With so many web cams now available on eagle nests, it is often seen that either an entire clutch doesn’t hatch, or one or more eggs of a clutch don’t hatch, yet there is a healthy hatchling. This is also observed by those who monitor eagle nests in Florida for the Audubon Society.
At the Dulles Greenway Eagle Cam, we have one healthy Bald Eagle hatchling (DG1) that arrived on March 13, 2022. There remains one egg in the nest that is now at the 40 day mark, and many hours post pip noticed on March 15 at 9:10:55 with little progress and no current movement seen. We will likely see Rosa and Martin continue to tend to the egg as well as DG1 for some time. The egg may eventually get buried in the nest or may disintegrate.
There are two main reasons an egg won’t hatch. The first is that it wasn’t fertilized in the process of mating. It requires great timing for the female’s ovum and the male’s sperm to meet as it is going through the female’s oviduct. Sometimes multiple mating attempts are seen on cams, but many mating attempts may occur out of cam view. Along with needing the proper amount of mating attempts, the mating attempt must be successful. It’s all about timing!
The second reason why an egg won’t hatch has to do with some factor that happened after fertilization halting the process of embryo development. It could be an external factor such as improper temperature, improper humidity, or lack of rolling the egg (which helps keep the embryo from sticking to the shell). Somewhere in the process the egg may have developed a crack that allowed bacteria to enter the egg, or it may have been accidentally damaged. Eggs have been witnessed on web cams to be stepped on and broken open during the incubation period.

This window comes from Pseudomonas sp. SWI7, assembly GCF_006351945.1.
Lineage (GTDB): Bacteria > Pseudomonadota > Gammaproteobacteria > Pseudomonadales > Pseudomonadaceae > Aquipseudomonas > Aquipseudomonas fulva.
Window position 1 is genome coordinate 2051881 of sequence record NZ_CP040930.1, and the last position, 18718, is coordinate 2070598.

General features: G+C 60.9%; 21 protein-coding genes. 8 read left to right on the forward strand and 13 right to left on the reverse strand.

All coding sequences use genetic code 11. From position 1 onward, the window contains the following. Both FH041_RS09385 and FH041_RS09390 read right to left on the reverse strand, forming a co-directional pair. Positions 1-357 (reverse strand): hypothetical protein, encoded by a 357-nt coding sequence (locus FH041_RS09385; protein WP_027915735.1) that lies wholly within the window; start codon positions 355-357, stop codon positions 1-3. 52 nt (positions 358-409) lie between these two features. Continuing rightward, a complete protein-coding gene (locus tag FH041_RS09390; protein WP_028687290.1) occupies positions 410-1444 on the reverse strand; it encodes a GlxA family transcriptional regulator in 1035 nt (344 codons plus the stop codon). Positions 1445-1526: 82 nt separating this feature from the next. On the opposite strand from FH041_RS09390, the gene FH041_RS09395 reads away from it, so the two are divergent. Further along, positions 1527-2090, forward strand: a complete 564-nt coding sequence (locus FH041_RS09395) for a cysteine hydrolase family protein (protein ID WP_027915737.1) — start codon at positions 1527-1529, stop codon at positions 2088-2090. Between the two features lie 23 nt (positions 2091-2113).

In this case, it appears something occurred during the hatching process. It could be due to a weak hatchling unable to complete the process, or some physical issue occurring during the hatch to the shell or the hatchling. Partial hatches with full hatch failure have been observed in the wild with web cams, and in those eagles under human care.
At the American Eagle Foundation, where there are many human-cared-for pairs of bonded eagles, some of the older pairs continue to lay eggs, but the eggs fail to hatch. So, age may be a factor in fertility of eggs as well. (These eagles are in human care due to injuries that make living in the wild impossible, so they were permitted by US Fish and Wildlife to be kept by the foundation.) It has also been observed through the eagle cams that sometimes the first clutches of new pair bonds may not be successful (which may be due to the young age of the eagles or the timing factor of mating while developing that bond).
While it is disappointing not to have the second egg hatch, we are fortunate to have one very healthy eaglet in DG1 that Rosa and Martin will raise. We are confident that the eaglet was the first egg hatched with a pip on day 39, and a hatch on day 40. DG2, the second egg did pip on day 39 as well but did not progress to hatch as expected. Eagles usually lay two to three eggs for this very reason, making sure there is at least one healthy eaglet that survives. We have an exciting season of eagle development to look forward to.
Learn more about egg hatching with this post from the Raptor Resource Project.